#Photos4TheWin
Help us conquer the fear of revealing how government budgets break down by age by taking a quick photo!

In three weeks our volunteer lobbying team is heading to Ottawa to advance our Intergenerational Justice in Public Finance campaign (thanks again for signing the petition — we'll be delivering it on Oct. 24)! 

Our goal: secure a federal commitment to show how public budgets break down by age


We already know how to do it, it would be cheap, and the results could be transformative. [1] 

We met with several MPs last week — as a warm-up to the trip later this month — and things are looking good. [2] 

But there's one big thing that could stand in our way


Fear. The kind of fear that has led people to call us "idiotic" for advocating for this kind of analysis, with some even claiming we're "trying to start an inter-generational war." [3] Whoa. 😯

If that sentiment takes over, we could lose our shot at winning this campaign. 

You can help overcome that fear with a quick photo 📸


We need photos of Gen Squeezers spreading these two messages: 

sign_time.jpg

We've already made the intellectual case on this campaign. And the case is tight. [4] 

Now it all comes down to heart. We need a stack of photos to print and display during our reception for MPs on Parliament Hill on Oct. 24.

We can't be afraid of the numbers. Your photo — and a stack of others — can help overcome this fear by sending a clear message of openness and solidarity.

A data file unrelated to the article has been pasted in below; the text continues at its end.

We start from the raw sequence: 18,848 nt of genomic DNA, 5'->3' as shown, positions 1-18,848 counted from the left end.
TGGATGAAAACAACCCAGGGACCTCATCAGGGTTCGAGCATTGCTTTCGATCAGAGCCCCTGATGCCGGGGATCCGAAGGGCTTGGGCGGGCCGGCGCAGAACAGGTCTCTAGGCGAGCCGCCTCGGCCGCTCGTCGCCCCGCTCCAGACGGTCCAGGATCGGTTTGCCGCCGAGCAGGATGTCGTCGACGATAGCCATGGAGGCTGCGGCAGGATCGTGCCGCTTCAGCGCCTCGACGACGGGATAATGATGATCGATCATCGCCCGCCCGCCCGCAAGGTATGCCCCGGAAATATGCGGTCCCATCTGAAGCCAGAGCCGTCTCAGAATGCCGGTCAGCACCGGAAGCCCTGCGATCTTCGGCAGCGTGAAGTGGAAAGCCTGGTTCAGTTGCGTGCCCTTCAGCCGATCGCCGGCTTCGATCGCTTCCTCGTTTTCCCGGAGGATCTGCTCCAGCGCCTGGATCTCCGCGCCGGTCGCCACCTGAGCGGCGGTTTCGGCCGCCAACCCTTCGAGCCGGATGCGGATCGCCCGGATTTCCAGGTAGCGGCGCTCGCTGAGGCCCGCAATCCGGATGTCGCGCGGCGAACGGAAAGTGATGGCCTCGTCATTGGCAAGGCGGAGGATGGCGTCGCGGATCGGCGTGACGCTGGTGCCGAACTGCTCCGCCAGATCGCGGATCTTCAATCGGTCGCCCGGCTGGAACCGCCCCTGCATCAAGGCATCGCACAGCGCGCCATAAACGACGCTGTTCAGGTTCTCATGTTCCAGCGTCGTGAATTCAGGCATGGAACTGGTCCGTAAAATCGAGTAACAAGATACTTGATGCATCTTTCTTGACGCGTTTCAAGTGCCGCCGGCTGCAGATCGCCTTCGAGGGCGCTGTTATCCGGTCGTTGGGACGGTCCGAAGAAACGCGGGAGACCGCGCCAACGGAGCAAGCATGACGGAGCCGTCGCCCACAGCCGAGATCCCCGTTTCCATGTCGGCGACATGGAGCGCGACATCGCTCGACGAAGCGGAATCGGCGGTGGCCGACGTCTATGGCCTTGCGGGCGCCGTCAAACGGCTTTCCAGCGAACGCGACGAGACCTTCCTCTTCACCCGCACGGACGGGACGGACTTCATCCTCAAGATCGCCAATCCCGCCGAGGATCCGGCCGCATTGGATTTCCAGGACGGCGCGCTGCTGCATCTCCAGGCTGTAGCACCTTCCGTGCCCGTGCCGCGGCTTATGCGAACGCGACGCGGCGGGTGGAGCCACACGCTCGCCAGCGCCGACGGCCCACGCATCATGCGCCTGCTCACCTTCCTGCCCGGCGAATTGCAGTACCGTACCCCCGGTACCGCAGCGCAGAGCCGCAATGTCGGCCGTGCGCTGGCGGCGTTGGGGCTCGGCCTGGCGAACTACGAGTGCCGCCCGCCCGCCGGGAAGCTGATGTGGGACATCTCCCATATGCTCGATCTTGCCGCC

GOT IT. I'LL TAKE A QUICK PHOTO.


[1] Gen Squeeze has developed a peer-reviewed methodology to report on age trends in public finance. We estimate it would only take one full-time staff person to adapt it federally, e.g. as part of the government's "GBA+" framework. If implemented, it could go a long way towards building the case for better investments in child care and family policy, housing, and post-secondary education and to help us pass down fewer debts — of all kinds — to future generations. 

[2] Check out this infographic to see who he met with.  

[3] The whole story is summed here: "Why we make generational comparisons" (7-minute read)

[4] To dive deep, check out our most recent peer-reviewed article: "Intergenerational Justice in Public Finance: A Canadian Case Study" 


 

** Take a quick photo to add to the stack! **

Instructions:

  1. Print off these signs, or make your own! 

  2. Team up with someone and take a group shot.

  3. Bonus points if you team up with a parent/grandparent, or child/grandchild (like over the Thanksgiving weekend 🦃) because this is all about solidarity! 

    Live in different cities? Have each person take a photo and we'll mash em together for you. 

  4. Email your photo(s) to info@gensqueeze.ca by October 10.

  5. Post on social using #Budget4Us #TurkeyTalk #Photos4TheWin

Your quick photo — combined with a stack of others — could make all the difference. 

If we succeed in getting the federal government to start reporting generational trends in public finance, it'll go a long way to build the case for better investments in things like child care and parental leave, housing affordability, and post-secondary education, and to help us pass down fewer debts — of all kinds — to future generations. 

 

Eric Swanson
About
Vancouver Islander, Executive Director @GenSqueeze
Help us conquer the fear of revealing how government budgets break down by age by taking a quick photo! #Budget4Us #TurkeyTalk #Photos4TheWin
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